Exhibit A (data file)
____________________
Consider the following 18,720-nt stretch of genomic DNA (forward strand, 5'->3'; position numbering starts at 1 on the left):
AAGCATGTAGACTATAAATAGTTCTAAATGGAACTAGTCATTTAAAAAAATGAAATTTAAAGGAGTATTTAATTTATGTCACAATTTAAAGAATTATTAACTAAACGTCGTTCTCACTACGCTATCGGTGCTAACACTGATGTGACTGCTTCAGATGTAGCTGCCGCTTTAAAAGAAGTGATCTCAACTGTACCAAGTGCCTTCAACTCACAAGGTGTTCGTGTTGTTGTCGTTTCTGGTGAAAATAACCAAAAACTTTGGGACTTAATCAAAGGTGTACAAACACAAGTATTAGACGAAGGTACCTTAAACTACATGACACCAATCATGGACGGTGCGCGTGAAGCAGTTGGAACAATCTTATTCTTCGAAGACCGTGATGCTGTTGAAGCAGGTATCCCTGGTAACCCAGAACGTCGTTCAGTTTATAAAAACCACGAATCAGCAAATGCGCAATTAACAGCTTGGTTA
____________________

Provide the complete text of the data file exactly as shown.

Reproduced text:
Consider the following 18,720-nt stretch of genomic DNA (forward strand, 5'->3'; position numbering starts at 1 on the left):
AAGCATGTAGACTATAAATAGTTCTAAATGGAACTAGTCATTTAAAAAAATGAAATTTAAAGGAGTATTTAATTTATGTCACAATTTAAAGAATTATTAACTAAACGTCGTTCTCACTACGCTATCGGTGCTAACACTGATGTGACTGCTTCAGATGTAGCTGCCGCTTTAAAAGAAGTGATCTCAACTGTACCAAGTGCCTTCAACTCACAAGGTGTTCGTGTTGTTGTCGTTTCTGGTGAAAATAACCAAAAACTTTGGGACTTAATCAAAGGTGTACAAACACAAGTATTAGACGAAGGTACCTTAAACTACATGACACCAATCATGGACGGTGCGCGTGAAGCAGTTGGAACAATCTTATTCTTCGAAGACCGTGATGCTGTTGAAGCAGGTATCCCTGGTAACCCAGAACGTCGTTCAGTTTATAAAAACCACGAATCAGCAAATGCGCAATTAACAGCTTGGTTA